What is something that you’ve learned from your mentees?

Dora – “How energetic they are quite honestly, and really passionate about where they want to go with their careers and just so super smart and that’s the students today, they’re more advanced than my generation and they have well thought out plans and goals which is fantastic. Having a plan in place is half the battle even though your plan may take you several years to execute having that path and knowing what you need to do is a lot easier to navigate.”

What is something that you’ve learned from your mentor?

Courtney – “Dora and I often discuss more than just the technical aspects of CGI and the mentorship. Dora offers a lot of advice around how to establish your career, what types of education and opportunities you should pursue, the different projects you should work on, different roles within an organization, and a lot of information particular to CGI. What I’ve really valued from this mentorship is something I haven’t been able to learn at Dal yet. Dora has offered invaluable insight, from a first-hand experience, on what it’s like to navigate large organizations, especially as a woman in CS. She often encourages me to be an advocate for myself and for what I want to do.”

Why do you see mentorship as a valuable relationship particularly for female identifying students in the tech industry?

Dora – “It’s actually key…We struggle as women getting visibility into industry and having that connection to bring women from computer science, masters programs and engineering and having advocates and allies to help them navigate and bridge the gap between their academic career and crossing over into industry is key, in my opinion that is the importance of the mentor relationship.”

Samara – “When I first came to Dal and started off my computer science journey, I very much had an attitude of ok, I’m going to put my nose down and work really hard and get to where I need to go and I quickly realized that that wasn’t going to be the case. In joining things like WiTS in my second year and having those informal kinds of mentor relationships, it really helped me see different paths for myself, meet different people, and make that network that helped me so much. Before going on my first co-op, I was terrified and speaking to older students about their experience really comforted me and prepared me.”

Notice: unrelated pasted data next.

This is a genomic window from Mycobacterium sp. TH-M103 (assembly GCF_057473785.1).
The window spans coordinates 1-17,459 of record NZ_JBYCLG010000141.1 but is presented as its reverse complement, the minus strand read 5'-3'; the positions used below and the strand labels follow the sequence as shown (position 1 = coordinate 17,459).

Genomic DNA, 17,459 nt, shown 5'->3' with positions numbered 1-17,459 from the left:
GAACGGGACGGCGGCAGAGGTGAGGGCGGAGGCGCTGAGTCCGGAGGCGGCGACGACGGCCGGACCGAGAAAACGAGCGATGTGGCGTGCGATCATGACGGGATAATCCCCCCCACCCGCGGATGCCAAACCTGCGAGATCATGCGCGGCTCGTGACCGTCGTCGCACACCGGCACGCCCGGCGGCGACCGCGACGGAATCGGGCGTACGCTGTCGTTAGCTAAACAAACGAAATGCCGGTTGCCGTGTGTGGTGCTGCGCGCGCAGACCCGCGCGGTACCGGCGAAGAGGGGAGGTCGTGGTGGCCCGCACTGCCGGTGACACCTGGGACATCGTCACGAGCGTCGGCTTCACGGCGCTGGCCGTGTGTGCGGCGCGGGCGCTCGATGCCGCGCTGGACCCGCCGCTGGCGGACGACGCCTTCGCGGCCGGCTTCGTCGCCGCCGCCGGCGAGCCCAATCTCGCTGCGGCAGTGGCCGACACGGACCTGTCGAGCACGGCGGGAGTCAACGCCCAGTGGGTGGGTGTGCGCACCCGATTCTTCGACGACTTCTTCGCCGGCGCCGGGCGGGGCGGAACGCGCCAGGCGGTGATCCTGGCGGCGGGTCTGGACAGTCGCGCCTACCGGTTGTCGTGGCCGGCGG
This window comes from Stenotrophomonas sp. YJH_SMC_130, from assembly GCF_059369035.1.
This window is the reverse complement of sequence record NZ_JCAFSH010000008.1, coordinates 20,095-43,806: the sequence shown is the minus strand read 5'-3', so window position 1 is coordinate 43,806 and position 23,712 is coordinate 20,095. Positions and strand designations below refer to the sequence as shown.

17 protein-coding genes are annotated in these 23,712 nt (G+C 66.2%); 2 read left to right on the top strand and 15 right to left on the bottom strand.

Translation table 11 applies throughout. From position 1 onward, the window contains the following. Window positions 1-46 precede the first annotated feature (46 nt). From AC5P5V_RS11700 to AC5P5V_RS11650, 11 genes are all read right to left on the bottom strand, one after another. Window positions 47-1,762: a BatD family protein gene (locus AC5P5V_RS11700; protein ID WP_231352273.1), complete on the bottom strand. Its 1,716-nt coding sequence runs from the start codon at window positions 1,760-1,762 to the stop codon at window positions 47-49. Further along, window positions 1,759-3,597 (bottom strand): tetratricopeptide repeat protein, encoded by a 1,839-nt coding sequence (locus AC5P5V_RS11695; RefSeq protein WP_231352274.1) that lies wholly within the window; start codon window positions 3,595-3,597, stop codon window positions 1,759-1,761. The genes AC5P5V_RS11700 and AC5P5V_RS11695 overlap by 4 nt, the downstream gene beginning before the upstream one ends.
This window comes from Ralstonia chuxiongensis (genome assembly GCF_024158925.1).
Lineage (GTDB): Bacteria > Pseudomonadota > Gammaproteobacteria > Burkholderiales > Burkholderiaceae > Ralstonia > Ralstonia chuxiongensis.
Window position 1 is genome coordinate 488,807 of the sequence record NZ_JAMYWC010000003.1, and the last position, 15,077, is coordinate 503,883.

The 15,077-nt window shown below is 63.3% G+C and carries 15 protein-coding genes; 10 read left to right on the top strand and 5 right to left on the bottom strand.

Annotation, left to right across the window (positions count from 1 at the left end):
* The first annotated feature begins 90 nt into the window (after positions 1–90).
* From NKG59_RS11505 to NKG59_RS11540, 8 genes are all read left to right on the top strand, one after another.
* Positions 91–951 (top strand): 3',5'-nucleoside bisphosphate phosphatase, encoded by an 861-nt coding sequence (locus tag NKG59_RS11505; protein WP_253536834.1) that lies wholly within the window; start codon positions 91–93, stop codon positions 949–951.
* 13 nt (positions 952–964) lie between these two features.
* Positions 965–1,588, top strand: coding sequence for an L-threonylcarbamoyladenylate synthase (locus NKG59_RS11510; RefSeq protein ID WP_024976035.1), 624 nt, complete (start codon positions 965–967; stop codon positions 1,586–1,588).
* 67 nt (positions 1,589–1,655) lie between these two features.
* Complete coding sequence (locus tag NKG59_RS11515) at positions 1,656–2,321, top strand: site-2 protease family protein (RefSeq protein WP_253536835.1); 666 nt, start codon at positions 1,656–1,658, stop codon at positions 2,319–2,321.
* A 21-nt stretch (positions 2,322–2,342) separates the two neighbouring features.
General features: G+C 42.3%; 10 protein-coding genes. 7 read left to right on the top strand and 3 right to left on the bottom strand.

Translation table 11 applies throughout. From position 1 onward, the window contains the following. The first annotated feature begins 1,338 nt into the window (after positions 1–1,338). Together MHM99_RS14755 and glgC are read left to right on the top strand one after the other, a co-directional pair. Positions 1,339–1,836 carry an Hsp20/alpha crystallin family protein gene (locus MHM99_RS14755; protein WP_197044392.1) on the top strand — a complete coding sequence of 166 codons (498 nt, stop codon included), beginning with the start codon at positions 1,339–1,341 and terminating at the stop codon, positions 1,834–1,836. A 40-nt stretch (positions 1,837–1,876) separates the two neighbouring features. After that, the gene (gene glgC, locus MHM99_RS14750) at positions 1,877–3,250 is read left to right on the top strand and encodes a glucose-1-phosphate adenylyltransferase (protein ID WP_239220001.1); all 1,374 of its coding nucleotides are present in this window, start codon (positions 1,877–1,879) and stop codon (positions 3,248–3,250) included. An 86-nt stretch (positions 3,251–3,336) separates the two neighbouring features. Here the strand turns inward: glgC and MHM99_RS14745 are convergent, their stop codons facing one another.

Olivia Handspiker and Jen LaPlante (DeepSense)

Executive Director of DeepSense, Jen LaPlante, is mentoring second year Bachelor of Computer Science student Olivia Handspiker on behalf of national not-for-profit Women in Communications and Technology (WCT). WCT is the only coast-to-coast, community-based organization that inspires and supports women to achieve their highest career potential in Canada's digital economy through professional development, mentorship, advocacy and research.

What is something that you’ve learned from your mentee?

Jen – “Olivia is the most driven, engaged and proactive undergraduate student I have met. Her active involvement in the women in tech community has shown me how far we have come since the day I sat in a programming class during the first semester of my undergrad, feeling alone without a community. Olivia is part of the evolution where we are seeing great diversity in tech and I am inspired by her strength.”

What is something that you’ve learned from your mentor?

Olivia – “I think for me, I’ve learned a lot from observing Jen. She’s a really outspoken person and I used to not be like that so I was following her around at conferences, following my boss around at conferences, and they were like “you’re an important person here, you should be involved, you should be saying “hi, here I am, look at me”” so I’ve really taken that to heart.

Why do you see mentorship as a valuable relationship particularly for female identifying students in the tech industry?

Olivia – “I think for me as I’ve been on both sides of the mentor mentee relationship in CS or outside of it, I think it’s just really growth and the opportunity for growth for both the mentor and mentee. I know that I’ve been asked by someone I’m mentoring if they’re like “I don’t know how to handle this situation” and I’ve been able to help them, it’s just so fulfilling inside and I feel that that might be the same feeling that the mentors here feel, I think that’s really important. And that for the mentees, they know that they can go to someone and trust someone.”

Jen – “By engaging students with mentors early in their academic careers, the students have a sounding board outside of family, classmates and professors. It is great connecting with Olivia to hear about how classes are going and offer help and encouragement. We are also here to share our experiences and give context as the students evaluate their options about classes, areas of focus or jobs. We are simply another spoke in the network the students are building over time.”  


The Faculty of Computer Science’s efforts to increase gender diversity in technology continues. More than 110 female students from high schools across Nova Scotia visited campus on November 15th for the Faculty’s third annual Women in Tech Day and a further fifteen incoming female students received industry-funded Women in Technology Scholarships in September 2019.